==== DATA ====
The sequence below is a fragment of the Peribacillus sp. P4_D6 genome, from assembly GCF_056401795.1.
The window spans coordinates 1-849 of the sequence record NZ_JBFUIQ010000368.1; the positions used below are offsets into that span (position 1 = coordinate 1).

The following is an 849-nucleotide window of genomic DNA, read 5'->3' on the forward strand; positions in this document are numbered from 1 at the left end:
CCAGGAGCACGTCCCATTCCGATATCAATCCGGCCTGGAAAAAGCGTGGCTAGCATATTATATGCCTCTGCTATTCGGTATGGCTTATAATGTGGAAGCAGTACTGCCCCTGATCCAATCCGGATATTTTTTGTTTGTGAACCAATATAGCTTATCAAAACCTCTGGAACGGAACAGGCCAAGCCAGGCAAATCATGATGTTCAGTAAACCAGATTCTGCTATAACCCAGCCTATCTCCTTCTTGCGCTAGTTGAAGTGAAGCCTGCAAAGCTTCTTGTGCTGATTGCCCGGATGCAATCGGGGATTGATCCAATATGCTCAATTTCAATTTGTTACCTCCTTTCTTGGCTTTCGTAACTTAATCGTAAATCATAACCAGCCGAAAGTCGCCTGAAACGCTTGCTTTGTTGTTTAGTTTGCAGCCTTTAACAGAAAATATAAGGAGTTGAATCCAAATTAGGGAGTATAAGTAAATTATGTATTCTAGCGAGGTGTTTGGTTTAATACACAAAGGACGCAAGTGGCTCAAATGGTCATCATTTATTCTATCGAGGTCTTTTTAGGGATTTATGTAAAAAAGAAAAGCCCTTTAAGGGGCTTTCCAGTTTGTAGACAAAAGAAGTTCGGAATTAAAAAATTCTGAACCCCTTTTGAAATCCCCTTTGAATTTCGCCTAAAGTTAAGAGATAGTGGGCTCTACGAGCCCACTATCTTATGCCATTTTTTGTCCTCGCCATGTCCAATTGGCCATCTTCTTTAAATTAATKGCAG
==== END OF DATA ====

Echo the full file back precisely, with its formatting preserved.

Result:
The sequence below is a fragment of the Peribacillus sp. P4_D6 genome, from assembly GCF_056401795.1.
The window spans coordinates 1-849 of the sequence record NZ_JBFUIQ010000368.1; the positions used below are offsets into that span (position 1 = coordinate 1).

The following is an 849-nucleotide window of genomic DNA, read 5'->3' on the forward strand; positions in this document are numbered from 1 at the left end:
CCAGGAGCACGTCCCATTCCGATATCAATCCGGCCTGGAAAAAGCGTGGCTAGCATATTATATGCCTCTGCTATTCGGTATGGCTTATAATGTGGAAGCAGTACTGCCCCTGATCCAATCCGGATATTTTTTGTTTGTGAACCAATATAGCTTATCAAAACCTCTGGAACGGAACAGGCCAAGCCAGGCAAATCATGATGTTCAGTAAACCAGATTCTGCTATAACCCAGCCTATCTCCTTCTTGCGCTAGTTGAAGTGAAGCCTGCAAAGCTTCTTGTGCTGATTGCCCGGATGCAATCGGGGATTGATCCAATATGCTCAATTTCAATTTGTTACCTCCTTTCTTGGCTTTCGTAACTTAATCGTAAATCATAACCAGCCGAAAGTCGCCTGAAACGCTTGCTTTGTTGTTTAGTTTGCAGCCTTTAACAGAAAATATAAGGAGTTGAATCCAAATTAGGGAGTATAAGTAAATTATGTATTCTAGCGAGGTGTTTGGTTTAATACACAAAGGACGCAAGTGGCTCAAATGGTCATCATTTATTCTATCGAGGTCTTTTTAGGGATTTATGTAAAAAAGAAAAGCCCTTTAAGGGGCTTTCCAGTTTGTAGACAAAAGAAGTTCGGAATTAAAAAATTCTGAACCCCTTTTGAAATCCCCTTTGAATTTCGCCTAAAGTTAAGAGATAGTGGGCTCTACGAGCCCACTATCTTATGCCATTTTTTGTCCTCGCCATGTCCAATTGGCCATCTTCTTTAAATTAATKGCAG